Ragna and her husband Bob replaced their lawn with gravel mulch a few years ago. After fifteen years of water restrictions and the last two years of drought, more and more San Antonians are going with similar low water use alternatives to the traditional lawn. I personally find these yards are so much prettier and more inspiring than the dead brown lawns they replace. That's certainly the case with this inviting front yard.
The yellow flowers of Opuntia santa-rita and the cheery orange of native Zexmenia greet visitors near the street.
Even though this yard is xeric and low maintenance, there's no question a passionate gardener lives here. Many plants along the driveway relate to the back yard including the rock rose, larkspur, and artemesia.
Succulents are a great solution for those difficult to plant strawberry jars.
Agave, yucca, and other succulents grouped in front of the dwarf yaupon hedge.
Salmon pink Puya in a planter by the front walk.
Trifolate Orange is sculptural in a container at the corner, a pretty green plant with twisty stems
A closeup look at the curvy stems
More planting space along the property line. Bob built a series of planter boxes here to direct excess rain water from the uphill neighbors out to the street.
Ragna loves native plants and has a number of very special ones in her yard. This Arroyo Sweetwood (Myrospermum sousanum) tree is a deep south Texas and northern Mexico native tree first identified in 1982. Ragna grew it from a seed given to her 20 years ago by the Director of Horticulture at the San Antonio Zoo when she wrote asking the name of the graceful tree near the Aardvark pen.
A beautiful multi-trunk tree with an upright portion to the left and graceful arching section right. It is drought tolerant, cold hardy in our climate, fast growing and loves our limestone clay. This is possibly the largest specimen in a residential yard in the city according to some city landscapers who stopped by one day to admire the tree.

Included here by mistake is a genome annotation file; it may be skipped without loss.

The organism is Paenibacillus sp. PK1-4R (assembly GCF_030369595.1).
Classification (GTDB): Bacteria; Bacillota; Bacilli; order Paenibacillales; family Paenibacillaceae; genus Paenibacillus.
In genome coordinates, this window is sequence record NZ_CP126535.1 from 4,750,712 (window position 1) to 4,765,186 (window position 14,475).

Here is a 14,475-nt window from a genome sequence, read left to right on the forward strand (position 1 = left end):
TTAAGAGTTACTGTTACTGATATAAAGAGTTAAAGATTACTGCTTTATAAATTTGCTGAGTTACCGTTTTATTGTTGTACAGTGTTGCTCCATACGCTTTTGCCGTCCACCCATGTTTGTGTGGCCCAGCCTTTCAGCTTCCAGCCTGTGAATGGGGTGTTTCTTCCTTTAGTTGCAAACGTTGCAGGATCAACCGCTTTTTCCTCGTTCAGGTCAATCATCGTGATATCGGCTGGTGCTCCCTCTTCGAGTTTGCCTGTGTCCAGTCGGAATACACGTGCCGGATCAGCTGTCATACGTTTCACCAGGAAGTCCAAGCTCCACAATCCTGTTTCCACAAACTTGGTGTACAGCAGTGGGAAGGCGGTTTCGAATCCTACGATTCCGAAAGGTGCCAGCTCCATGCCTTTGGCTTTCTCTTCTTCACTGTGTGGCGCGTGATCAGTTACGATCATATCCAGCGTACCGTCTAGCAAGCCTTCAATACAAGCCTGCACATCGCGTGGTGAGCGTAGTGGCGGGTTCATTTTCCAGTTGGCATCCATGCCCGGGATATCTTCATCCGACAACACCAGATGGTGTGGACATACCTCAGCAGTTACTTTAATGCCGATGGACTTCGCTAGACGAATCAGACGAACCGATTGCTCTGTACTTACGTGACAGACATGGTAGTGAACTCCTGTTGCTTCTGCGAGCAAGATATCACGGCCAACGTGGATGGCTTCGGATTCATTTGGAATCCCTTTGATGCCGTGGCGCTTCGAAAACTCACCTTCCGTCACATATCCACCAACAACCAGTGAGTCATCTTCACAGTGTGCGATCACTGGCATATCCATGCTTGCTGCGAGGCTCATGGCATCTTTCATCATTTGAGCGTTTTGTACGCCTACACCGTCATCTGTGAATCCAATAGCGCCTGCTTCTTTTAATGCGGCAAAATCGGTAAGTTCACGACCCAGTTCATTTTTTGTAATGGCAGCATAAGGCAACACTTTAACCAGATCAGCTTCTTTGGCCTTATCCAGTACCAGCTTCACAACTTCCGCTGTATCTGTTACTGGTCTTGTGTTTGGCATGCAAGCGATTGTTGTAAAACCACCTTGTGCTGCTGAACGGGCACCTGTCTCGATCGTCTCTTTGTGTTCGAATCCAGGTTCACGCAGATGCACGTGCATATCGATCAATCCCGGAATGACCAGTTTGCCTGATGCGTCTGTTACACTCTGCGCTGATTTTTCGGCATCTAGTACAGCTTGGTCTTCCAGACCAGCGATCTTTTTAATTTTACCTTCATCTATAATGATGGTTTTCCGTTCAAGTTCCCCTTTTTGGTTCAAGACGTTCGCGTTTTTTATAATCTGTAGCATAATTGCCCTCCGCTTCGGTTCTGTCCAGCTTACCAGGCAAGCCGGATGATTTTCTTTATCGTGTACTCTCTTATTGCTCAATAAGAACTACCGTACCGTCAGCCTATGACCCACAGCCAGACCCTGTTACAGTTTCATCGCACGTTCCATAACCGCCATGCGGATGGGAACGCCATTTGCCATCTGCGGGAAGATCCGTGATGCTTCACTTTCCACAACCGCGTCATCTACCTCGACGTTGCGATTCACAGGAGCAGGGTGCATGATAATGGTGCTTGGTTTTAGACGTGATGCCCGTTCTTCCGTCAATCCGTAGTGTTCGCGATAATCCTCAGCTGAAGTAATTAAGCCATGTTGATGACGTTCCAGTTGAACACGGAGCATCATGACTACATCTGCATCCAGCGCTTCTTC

Another look at the graceful, arching trunk.
The bark has pretty color and texture
Vanilla scented flowers. (The following two photos are from Ragna)
Another native tree not often seen in a residential yard is velvet pod mimosa (Mimosa dysocarpa). This beautiful and well-behaved Texas native is not invasive like the more common Asian variety.
It produces delicate pink flowers all summer.
This area was a rose garden until the deer began to invade. I love this pot with its remnants of a mirror mosaic. The color guard yucca are recent additions here and work well with the color of the hedge.
Roses, her favorite, this one is 'Don Juan'.
This rose is in a container by the porch with agave and other succulents nearby and along the front walk. The deer apparently don't like to get too close to the house so this rose is usually safe.
Ragna has so many great ideas for the garden. When part of the hedge died out she filled the opening with this large Mexican pot and started a vine on it.
This basket of night blooming cereus is lined with mulch held in place with garden netting. A natural looking solution that I have used in my own garden this spring.
The personal touches that made the back yard so special are here in the front yard as well. This faux bois bench from a well-known local artist matches the table in the back yard
The inviting front porch is personalized with collected objects
And this little stash of gardening tools at the ready.
Yes, a passionate gardener definitely lives here.
One more look at the front yard with the Arroyo Sweetwood left and a huge Texas Mountain Laurel right.
Not the last look by any means. I plan several additional posts in the future to share more of the many native plants and great ideas from Ragna's garden.